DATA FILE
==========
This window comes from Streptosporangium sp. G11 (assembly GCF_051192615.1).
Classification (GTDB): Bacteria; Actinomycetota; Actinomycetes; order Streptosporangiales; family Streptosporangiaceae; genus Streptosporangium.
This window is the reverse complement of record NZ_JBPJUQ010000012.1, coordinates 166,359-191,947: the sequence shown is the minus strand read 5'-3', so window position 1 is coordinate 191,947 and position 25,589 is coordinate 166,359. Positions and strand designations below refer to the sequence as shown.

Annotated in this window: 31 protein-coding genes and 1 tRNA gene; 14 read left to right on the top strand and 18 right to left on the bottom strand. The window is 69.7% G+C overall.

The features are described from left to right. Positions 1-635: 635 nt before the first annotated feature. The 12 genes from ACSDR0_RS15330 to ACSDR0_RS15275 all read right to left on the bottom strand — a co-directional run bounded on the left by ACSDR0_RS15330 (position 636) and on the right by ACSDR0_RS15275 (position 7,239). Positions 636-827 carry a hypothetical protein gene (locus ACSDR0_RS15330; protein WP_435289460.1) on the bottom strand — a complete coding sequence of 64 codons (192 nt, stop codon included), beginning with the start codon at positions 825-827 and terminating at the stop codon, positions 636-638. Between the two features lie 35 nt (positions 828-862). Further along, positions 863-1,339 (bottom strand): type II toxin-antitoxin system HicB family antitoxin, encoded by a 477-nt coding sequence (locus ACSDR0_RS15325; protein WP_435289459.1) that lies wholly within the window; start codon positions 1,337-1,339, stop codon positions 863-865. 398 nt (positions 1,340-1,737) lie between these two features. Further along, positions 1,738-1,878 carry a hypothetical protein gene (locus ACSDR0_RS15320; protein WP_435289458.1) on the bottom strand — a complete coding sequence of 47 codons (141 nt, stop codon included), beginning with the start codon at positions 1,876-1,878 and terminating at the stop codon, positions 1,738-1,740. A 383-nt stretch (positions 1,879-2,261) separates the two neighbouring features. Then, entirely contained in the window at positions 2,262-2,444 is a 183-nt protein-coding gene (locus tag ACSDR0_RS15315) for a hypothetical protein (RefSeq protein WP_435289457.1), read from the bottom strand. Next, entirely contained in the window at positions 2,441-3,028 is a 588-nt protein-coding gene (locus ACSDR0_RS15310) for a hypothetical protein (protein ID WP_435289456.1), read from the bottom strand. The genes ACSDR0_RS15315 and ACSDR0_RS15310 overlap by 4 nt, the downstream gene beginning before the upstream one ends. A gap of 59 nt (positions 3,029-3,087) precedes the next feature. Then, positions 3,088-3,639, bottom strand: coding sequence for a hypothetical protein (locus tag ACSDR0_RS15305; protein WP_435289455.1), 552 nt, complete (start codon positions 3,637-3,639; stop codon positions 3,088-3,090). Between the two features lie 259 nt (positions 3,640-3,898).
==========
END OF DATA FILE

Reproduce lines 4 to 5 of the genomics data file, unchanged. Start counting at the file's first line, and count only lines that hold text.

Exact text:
Annotated in this window: 31 protein-coding genes and 1 tRNA gene; 14 read left to right on the top strand and 18 right to left on the bottom strand. The window is 69.7% G+C overall.

The features are described from left to right. Positions 1-635: 635 nt before the first annotated feature. The 12 genes from ACSDR0_RS15330 to ACSDR0_RS15275 all read right to left on the bottom strand — a co-directional run bounded on the left by ACSDR0_RS15330 (position 636) and on the right by ACSDR0_RS15275 (position 7,239). Positions 636-827 carry a hypothetical protein gene (locus ACSDR0_RS15330; protein WP_435289460.1) on the bottom strand — a complete coding sequence of 64 codons (192 nt, stop codon included), beginning with the start codon at positions 825-827 and terminating at the stop codon, positions 636-638. Between the two features lie 35 nt (positions 828-862). Further along, positions 863-1,339 (bottom strand): type II toxin-antitoxin system HicB family antitoxin, encoded by a 477-nt coding sequence (locus ACSDR0_RS15325; protein WP_435289459.1) that lies wholly within the window; start codon positions 1,337-1,339, stop codon positions 863-865. 398 nt (positions 1,340-1,737) lie between these two features. Further along, positions 1,738-1,878 carry a hypothetical protein gene (locus ACSDR0_RS15320; protein WP_435289458.1) on the bottom strand — a complete coding sequence of 47 codons (141 nt, stop codon included), beginning with the start codon at positions 1,876-1,878 and terminating at the stop codon, positions 1,738-1,740. A 383-nt stretch (positions 1,879-2,261) separates the two neighbouring features. Then, entirely contained in the window at positions 2,262-2,444 is a 183-nt protein-coding gene (locus tag ACSDR0_RS15315) for a hypothetical protein (RefSeq protein WP_435289457.1), read from the bottom strand. Next, entirely contained in the window at positions 2,441-3,028 is a 588-nt protein-coding gene (locus ACSDR0_RS15310) for a hypothetical protein (protein ID WP_435289456.1), read from the bottom strand. The genes ACSDR0_RS15315 and ACSDR0_RS15310 overlap by 4 nt, the downstream gene beginning before the upstream one ends. A gap of 59 nt (positions 3,029-3,087) precedes the next feature. Then, positions 3,088-3,639, bottom strand: coding sequence for a hypothetical protein (locus tag ACSDR0_RS15305; protein WP_435289455.1), 552 nt, complete (start codon positions 3,637-3,639; stop codon positions 3,088-3,090). Between the two features lie 259 nt (positions 3,640-3,898).